My Grandmother, the Chinese Censor

From My Grandmother, the Chinese Censor: “I was aware that certain images of China—foot-binding, famine, abandoned baby girls, t-nks in T—-men Square—seem to lodge in the Western imagination and crowd out much that is new and nuanced. And I was aware that Chinese censorship is real and crushing. But I’d never expected it to manifest itself in the voice of my own grandmother—who, if she chose, could certainly tell her own negative tales about China.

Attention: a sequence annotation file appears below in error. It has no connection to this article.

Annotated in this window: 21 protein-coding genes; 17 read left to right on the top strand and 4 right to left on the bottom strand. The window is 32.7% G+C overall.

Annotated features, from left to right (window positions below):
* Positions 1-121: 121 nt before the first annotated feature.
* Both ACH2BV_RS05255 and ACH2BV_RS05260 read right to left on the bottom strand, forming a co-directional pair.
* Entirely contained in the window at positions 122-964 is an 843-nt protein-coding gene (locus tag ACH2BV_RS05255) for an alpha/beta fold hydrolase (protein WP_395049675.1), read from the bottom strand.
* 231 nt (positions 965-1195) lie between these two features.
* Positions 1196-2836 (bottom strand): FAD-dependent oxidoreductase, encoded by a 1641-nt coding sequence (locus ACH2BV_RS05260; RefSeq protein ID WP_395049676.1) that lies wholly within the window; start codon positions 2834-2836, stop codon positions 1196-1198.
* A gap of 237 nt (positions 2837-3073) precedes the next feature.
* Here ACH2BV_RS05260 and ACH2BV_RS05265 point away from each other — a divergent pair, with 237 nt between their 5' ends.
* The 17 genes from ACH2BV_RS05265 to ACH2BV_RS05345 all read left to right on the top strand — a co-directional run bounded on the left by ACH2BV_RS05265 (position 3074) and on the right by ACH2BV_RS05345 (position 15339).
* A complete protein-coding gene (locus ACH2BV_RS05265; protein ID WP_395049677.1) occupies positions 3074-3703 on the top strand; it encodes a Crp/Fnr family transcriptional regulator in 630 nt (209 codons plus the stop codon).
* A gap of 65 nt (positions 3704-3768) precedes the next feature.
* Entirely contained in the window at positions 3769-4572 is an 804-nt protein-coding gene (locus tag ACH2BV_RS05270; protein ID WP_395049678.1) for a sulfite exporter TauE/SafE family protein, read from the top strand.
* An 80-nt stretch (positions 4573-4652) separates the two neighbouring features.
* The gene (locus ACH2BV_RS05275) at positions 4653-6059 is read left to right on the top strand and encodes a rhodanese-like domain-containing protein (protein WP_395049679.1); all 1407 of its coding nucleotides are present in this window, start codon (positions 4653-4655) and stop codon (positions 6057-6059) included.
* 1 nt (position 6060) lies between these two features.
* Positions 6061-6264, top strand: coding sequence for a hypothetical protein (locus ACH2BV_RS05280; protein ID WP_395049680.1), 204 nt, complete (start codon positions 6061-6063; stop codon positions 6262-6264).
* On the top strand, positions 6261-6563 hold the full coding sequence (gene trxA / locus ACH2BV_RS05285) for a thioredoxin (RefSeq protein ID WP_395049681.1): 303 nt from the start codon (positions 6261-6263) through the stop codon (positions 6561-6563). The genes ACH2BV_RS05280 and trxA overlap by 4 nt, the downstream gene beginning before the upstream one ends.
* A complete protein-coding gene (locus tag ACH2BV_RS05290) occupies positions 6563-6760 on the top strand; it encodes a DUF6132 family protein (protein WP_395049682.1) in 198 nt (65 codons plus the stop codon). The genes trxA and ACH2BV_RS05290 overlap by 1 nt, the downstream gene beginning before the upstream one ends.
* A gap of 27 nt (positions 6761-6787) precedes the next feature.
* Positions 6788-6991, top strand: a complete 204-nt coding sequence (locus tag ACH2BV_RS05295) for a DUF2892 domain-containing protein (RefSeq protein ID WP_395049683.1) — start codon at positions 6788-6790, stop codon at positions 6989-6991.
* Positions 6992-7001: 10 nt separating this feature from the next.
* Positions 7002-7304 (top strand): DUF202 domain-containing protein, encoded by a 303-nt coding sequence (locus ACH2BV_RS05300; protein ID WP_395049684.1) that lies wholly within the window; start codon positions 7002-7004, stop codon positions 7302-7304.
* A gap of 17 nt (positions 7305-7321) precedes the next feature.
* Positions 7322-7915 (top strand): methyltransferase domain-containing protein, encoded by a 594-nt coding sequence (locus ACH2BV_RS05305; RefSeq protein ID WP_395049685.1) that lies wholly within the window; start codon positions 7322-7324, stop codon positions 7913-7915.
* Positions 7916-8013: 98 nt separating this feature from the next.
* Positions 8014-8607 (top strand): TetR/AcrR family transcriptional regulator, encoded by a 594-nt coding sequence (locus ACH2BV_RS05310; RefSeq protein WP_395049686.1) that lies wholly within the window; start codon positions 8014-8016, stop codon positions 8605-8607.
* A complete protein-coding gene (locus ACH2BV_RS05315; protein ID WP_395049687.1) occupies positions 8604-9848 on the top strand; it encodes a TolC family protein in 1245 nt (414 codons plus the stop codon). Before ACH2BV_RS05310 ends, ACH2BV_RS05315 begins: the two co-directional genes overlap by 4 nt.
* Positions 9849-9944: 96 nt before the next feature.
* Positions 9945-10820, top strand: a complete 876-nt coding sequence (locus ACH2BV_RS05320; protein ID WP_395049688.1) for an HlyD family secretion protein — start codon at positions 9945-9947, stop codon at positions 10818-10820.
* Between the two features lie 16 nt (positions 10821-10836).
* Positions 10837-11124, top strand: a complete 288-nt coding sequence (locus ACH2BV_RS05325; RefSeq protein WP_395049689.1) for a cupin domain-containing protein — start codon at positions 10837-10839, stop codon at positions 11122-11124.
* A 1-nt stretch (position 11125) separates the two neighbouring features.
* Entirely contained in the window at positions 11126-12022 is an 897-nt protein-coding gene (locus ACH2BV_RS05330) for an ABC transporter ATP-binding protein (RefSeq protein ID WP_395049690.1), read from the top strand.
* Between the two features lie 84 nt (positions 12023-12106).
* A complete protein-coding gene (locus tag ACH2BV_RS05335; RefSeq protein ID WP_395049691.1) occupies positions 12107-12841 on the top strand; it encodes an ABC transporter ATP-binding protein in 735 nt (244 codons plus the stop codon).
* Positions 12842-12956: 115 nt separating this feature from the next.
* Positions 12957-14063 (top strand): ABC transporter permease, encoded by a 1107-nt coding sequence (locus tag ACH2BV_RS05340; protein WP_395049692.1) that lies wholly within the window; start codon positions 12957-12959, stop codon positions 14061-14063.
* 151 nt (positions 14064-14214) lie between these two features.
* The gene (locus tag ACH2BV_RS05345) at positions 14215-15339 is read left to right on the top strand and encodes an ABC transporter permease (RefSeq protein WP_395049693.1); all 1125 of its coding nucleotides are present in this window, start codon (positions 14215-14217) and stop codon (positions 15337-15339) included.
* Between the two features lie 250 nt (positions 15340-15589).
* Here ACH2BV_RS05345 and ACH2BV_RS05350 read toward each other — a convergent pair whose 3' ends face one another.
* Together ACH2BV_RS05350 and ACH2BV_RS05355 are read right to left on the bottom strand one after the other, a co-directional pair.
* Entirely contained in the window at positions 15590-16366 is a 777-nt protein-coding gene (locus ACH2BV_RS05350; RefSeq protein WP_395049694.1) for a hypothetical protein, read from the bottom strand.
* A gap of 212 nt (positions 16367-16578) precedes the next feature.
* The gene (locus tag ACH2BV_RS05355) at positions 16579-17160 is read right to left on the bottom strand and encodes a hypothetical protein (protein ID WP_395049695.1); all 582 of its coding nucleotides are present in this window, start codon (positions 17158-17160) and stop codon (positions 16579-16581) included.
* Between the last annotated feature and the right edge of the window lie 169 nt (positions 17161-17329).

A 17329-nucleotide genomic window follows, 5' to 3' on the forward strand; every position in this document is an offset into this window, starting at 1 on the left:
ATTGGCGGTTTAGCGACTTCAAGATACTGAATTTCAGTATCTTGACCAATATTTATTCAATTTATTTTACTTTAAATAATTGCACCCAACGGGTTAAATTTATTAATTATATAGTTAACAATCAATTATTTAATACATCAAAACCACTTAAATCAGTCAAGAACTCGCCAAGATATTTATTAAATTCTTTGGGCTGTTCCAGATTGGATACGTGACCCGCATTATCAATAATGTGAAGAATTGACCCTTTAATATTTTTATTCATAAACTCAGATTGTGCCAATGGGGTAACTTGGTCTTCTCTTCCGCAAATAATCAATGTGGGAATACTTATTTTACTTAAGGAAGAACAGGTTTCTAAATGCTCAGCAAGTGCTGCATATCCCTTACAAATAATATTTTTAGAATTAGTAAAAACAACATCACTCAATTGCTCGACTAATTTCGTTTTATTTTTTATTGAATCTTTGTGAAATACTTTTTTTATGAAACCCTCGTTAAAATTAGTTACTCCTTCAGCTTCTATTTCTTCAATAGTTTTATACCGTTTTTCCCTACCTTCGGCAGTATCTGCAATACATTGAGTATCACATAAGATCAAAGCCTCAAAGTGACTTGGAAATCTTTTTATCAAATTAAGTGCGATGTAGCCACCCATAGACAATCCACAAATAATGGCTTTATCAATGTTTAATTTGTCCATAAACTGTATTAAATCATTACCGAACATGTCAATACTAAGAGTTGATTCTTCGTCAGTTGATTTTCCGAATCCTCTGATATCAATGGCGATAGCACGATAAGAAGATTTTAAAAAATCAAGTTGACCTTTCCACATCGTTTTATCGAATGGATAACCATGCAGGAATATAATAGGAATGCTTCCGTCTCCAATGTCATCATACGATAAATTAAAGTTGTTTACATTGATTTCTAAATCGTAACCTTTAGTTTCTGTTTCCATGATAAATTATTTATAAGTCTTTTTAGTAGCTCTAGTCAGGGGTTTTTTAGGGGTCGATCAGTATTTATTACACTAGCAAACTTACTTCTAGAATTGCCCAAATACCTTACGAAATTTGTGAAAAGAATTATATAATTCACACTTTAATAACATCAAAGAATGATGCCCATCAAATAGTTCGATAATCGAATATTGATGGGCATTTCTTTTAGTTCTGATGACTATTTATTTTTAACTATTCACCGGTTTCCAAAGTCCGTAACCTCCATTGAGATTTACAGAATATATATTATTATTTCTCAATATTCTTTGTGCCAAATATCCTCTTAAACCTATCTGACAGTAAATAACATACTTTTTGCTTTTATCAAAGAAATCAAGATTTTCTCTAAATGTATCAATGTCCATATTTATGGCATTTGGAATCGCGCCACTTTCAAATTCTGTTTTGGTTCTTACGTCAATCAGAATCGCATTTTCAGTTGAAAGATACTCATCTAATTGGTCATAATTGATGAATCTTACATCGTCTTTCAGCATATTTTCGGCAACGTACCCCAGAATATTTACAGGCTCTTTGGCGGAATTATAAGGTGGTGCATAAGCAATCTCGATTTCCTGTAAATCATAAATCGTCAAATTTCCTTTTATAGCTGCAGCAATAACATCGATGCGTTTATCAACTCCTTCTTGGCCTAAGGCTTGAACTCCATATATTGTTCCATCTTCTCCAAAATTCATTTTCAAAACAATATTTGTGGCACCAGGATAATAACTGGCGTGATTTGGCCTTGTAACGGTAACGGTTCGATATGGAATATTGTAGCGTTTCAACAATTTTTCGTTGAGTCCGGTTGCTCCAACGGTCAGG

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My grandmother spoke not as a mouthpiece of the People’s Republic of China, but as someone who carried some essence of her homeland in her bones. And while China was a vast, ever-shifting, and, to some degree, foreign entity to my characters, it also spoke to something within, to a deep sense of what it means to be Chinese, even in exile, even American-born—a sense that is sometimes contradictory and often charged, a sense that transcends regime changes, geographical borders, and generations.”

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